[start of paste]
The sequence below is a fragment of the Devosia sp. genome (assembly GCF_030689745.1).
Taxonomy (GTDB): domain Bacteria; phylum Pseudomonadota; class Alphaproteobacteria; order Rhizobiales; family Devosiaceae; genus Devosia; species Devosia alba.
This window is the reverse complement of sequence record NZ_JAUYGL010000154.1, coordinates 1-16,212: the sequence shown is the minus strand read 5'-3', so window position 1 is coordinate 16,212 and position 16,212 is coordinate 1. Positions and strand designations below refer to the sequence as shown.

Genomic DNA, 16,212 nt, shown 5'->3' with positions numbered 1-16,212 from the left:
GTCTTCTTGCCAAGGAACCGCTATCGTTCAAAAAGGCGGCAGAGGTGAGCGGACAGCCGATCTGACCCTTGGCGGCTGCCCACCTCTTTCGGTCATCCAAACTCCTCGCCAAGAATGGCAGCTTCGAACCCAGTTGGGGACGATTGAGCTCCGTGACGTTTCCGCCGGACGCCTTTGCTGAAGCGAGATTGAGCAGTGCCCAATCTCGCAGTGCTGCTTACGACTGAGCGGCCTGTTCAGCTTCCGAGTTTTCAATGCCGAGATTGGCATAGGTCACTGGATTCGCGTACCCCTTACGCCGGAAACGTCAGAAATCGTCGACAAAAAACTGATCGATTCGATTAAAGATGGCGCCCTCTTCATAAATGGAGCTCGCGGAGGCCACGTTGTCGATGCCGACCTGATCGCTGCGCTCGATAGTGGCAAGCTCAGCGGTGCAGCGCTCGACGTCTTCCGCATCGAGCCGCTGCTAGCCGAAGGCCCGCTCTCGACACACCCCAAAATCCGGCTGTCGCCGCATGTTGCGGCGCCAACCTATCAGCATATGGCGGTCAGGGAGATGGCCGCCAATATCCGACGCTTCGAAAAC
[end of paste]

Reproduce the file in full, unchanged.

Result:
The sequence below is a fragment of the Devosia sp. genome (assembly GCF_030689745.1).
Taxonomy (GTDB): domain Bacteria; phylum Pseudomonadota; class Alphaproteobacteria; order Rhizobiales; family Devosiaceae; genus Devosia; species Devosia alba.
This window is the reverse complement of sequence record NZ_JAUYGL010000154.1, coordinates 1-16,212: the sequence shown is the minus strand read 5'-3', so window position 1 is coordinate 16,212 and position 16,212 is coordinate 1. Positions and strand designations below refer to the sequence as shown.

Genomic DNA, 16,212 nt, shown 5'->3' with positions numbered 1-16,212 from the left:
GTCTTCTTGCCAAGGAACCGCTATCGTTCAAAAAGGCGGCAGAGGTGAGCGGACAGCCGATCTGACCCTTGGCGGCTGCCCACCTCTTTCGGTCATCCAAACTCCTCGCCAAGAATGGCAGCTTCGAACCCAGTTGGGGACGATTGAGCTCCGTGACGTTTCCGCCGGACGCCTTTGCTGAAGCGAGATTGAGCAGTGCCCAATCTCGCAGTGCTGCTTACGACTGAGCGGCCTGTTCAGCTTCCGAGTTTTCAATGCCGAGATTGGCATAGGTCACTGGATTCGCGTACCCCTTACGCCGGAAACGTCAGAAATCGTCGACAAAAAACTGATCGATTCGATTAAAGATGGCGCCCTCTTCATAAATGGAGCTCGCGGAGGCCACGTTGTCGATGCCGACCTGATCGCTGCGCTCGATAGTGGCAAGCTCAGCGGTGCAGCGCTCGACGTCTTCCGCATCGAGCCGCTGCTAGCCGAAGGCCCGCTCTCGACACACCCCAAAATCCGGCTGTCGCCGCATGTTGCGGCGCCAACCTATCAGCATATGGCGGTCAGGGAGATGGCCGCCAATATCCGACGCTTCGAAAAC